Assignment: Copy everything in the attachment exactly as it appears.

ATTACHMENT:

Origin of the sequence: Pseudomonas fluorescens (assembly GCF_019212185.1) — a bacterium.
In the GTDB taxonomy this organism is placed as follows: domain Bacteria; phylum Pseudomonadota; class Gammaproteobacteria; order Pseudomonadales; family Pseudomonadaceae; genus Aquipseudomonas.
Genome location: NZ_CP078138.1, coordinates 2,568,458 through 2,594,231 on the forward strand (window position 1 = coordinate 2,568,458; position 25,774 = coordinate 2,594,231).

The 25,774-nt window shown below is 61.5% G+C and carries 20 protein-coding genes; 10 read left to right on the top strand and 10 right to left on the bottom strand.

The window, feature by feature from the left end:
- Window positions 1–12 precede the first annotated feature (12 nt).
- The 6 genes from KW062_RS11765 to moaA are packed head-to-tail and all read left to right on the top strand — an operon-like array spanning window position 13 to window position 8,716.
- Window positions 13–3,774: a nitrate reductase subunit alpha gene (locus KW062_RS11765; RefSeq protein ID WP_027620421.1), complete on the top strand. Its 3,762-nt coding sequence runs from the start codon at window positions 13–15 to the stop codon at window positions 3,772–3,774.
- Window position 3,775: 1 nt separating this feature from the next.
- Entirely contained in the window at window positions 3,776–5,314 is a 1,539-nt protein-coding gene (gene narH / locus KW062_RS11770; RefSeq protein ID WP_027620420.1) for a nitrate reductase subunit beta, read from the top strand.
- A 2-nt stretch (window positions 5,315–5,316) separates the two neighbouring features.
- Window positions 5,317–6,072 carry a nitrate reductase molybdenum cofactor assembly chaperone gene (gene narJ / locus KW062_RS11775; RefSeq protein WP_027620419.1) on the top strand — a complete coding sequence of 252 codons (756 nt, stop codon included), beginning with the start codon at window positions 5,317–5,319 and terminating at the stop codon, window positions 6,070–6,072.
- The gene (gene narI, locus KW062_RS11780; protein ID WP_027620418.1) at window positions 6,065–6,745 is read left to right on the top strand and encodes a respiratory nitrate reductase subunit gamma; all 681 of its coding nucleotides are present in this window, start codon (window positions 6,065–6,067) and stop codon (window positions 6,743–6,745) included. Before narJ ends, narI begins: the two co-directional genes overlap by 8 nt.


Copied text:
Origin of the sequence: Pseudomonas fluorescens (assembly GCF_019212185.1) — a bacterium.
In the GTDB taxonomy this organism is placed as follows: domain Bacteria; phylum Pseudomonadota; class Gammaproteobacteria; order Pseudomonadales; family Pseudomonadaceae; genus Aquipseudomonas.
Genome location: NZ_CP078138.1, coordinates 2,568,458 through 2,594,231 on the forward strand (window position 1 = coordinate 2,568,458; position 25,774 = coordinate 2,594,231).

The 25,774-nt window shown below is 61.5% G+C and carries 20 protein-coding genes; 10 read left to right on the top strand and 10 right to left on the bottom strand.

The window, feature by feature from the left end:
- Window positions 1–12 precede the first annotated feature (12 nt).
- The 6 genes from KW062_RS11765 to moaA are packed head-to-tail and all read left to right on the top strand — an operon-like array spanning window position 13 to window position 8,716.
- Window positions 13–3,774: a nitrate reductase subunit alpha gene (locus KW062_RS11765; RefSeq protein ID WP_027620421.1), complete on the top strand. Its 3,762-nt coding sequence runs from the start codon at window positions 13–15 to the stop codon at window positions 3,772–3,774.
- Window position 3,775: 1 nt separating this feature from the next.
- Entirely contained in the window at window positions 3,776–5,314 is a 1,539-nt protein-coding gene (gene narH / locus KW062_RS11770; RefSeq protein ID WP_027620420.1) for a nitrate reductase subunit beta, read from the top strand.
- A 2-nt stretch (window positions 5,315–5,316) separates the two neighbouring features.
- Window positions 5,317–6,072 carry a nitrate reductase molybdenum cofactor assembly chaperone gene (gene narJ / locus KW062_RS11775; RefSeq protein WP_027620419.1) on the top strand — a complete coding sequence of 252 codons (756 nt, stop codon included), beginning with the start codon at window positions 5,317–5,319 and terminating at the stop codon, window positions 6,070–6,072.
- The gene (gene narI, locus KW062_RS11780; protein ID WP_027620418.1) at window positions 6,065–6,745 is read left to right on the top strand and encodes a respiratory nitrate reductase subunit gamma; all 681 of its coding nucleotides are present in this window, start codon (window positions 6,065–6,067) and stop codon (window positions 6,743–6,745) included. Before narJ ends, narI begins: the two co-directional genes overlap by 8 nt.